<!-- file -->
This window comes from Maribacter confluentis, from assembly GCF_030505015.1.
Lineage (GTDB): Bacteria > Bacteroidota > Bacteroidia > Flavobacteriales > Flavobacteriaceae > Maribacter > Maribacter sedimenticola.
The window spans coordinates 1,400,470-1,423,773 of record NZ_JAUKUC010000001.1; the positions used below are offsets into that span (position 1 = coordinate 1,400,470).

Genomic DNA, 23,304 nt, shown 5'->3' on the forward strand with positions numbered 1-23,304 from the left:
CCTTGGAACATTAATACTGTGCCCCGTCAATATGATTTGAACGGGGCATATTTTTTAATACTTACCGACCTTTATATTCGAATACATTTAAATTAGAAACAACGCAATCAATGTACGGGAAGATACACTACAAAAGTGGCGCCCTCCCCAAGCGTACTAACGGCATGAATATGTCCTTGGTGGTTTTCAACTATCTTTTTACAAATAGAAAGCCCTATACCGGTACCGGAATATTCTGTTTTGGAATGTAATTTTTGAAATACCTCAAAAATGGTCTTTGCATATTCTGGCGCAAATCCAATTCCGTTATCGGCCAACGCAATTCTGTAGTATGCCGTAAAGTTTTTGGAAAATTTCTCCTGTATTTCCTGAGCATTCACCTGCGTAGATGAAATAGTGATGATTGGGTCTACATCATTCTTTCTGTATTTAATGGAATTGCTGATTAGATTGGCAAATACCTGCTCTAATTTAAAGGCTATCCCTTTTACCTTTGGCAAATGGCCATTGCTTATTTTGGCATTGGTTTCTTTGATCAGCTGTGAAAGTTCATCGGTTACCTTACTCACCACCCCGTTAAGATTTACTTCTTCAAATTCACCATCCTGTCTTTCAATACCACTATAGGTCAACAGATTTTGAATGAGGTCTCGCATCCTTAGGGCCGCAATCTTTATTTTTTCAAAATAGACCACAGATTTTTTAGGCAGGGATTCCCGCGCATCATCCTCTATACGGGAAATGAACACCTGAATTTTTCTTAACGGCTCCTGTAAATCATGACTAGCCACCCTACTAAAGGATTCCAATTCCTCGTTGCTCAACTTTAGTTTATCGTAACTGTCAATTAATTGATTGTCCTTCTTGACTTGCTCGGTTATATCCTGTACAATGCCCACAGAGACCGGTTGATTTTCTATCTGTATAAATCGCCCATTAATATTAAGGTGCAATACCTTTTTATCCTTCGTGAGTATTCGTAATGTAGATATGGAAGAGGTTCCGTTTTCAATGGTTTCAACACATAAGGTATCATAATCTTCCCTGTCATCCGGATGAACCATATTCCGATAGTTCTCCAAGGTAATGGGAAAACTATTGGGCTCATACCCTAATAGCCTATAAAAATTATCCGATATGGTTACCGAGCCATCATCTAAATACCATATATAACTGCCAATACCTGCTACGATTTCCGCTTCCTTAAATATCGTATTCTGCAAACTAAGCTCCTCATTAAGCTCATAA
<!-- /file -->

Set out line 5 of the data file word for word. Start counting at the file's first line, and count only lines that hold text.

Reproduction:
CCTTGGAACATTAATACTGTGCCCCGTCAATATGATTTGAACGGGGCATATTTTTTAATACTTACCGACCTTTATATTCGAATACATTTAAATTAGAAACAACGCAATCAATGTACGGGAAGATACACTACAAAAGTGGCGCCCTCCCCAAGCGTACTAACGGCATGAATATGTCCTTGGTGGTTTTCAACTATCTTTTTACAAATAGAAAGCCCTATACCGGTACCGGAATATTCTGTTTTGGAATGTAATTTTTGAAATACCTCAAAAATGGTCTTTGCATATTCTGGCGCAAATCCAATTCCGTTATCGGCCAACGCAATTCTGTAGTATGCCGTAAAGTTTTTGGAAAATTTCTCCTGTATTTCCTGAGCATTCACCTGCGTAGATGAAATAGTGATGATTGGGTCTACATCATTCTTTCTGTATTTAATGGAATTGCTGATTAGATTGGCAAATACCTGCTCTAATTTAAAGGCTATCCCTTTTACCTTTGGCAAATGGCCATTGCTTATTTTGGCATTGGTTTCTTTGATCAGCTGTGAAAGTTCATCGGTTACCTTACTCACCACCCCGTTAAGATTTACTTCTTCAAATTCACCATCCTGTCTTTCAATACCACTATAGGTCAACAGATTTTGAATGAGGTCTCGCATCCTTAGGGCCGCAATCTTTATTTTTTCAAAATAGACCACAGATTTTTTAGGCAGGGATTCCCGCGCATCATCCTCTATACGGGAAATGAACACCTGAATTTTTCTTAACGGCTCCTGTAAATCATGACTAGCCACCCTACTAAAGGATTCCAATTCCTCGTTGCTCAACTTTAGTTTATCGTAACTGTCAATTAATTGATTGTCCTTCTTGACTTGCTCGGTTATATCCTGTACAATGCCCACAGAGACCGGTTGATTTTCTATCTGTATAAATCGCCCATTAATATTAAGGTGCAATACCTTTTTATCCTTCGTGAGTATTCGTAATGTAGATATGGAAGAGGTTCCGTTTTCAATGGTTTCAACACATAAGGTATCATAATCTTCCCTGTCATCCGGATGAACCATATTCCGATAGTTCTCCAAGGTAATGGGAAAACTATTGGGCTCATACCCTAATAGCCTATAAAAATTATCCGATATGGTTACCGAGCCATCATCTAAATACCATATATAACTGCCAATACCTGCTACGATTTCCGCTTCCTTAAATATCGTATTCTGCAAACTAAGCTCCTCATTAAGCTCATAA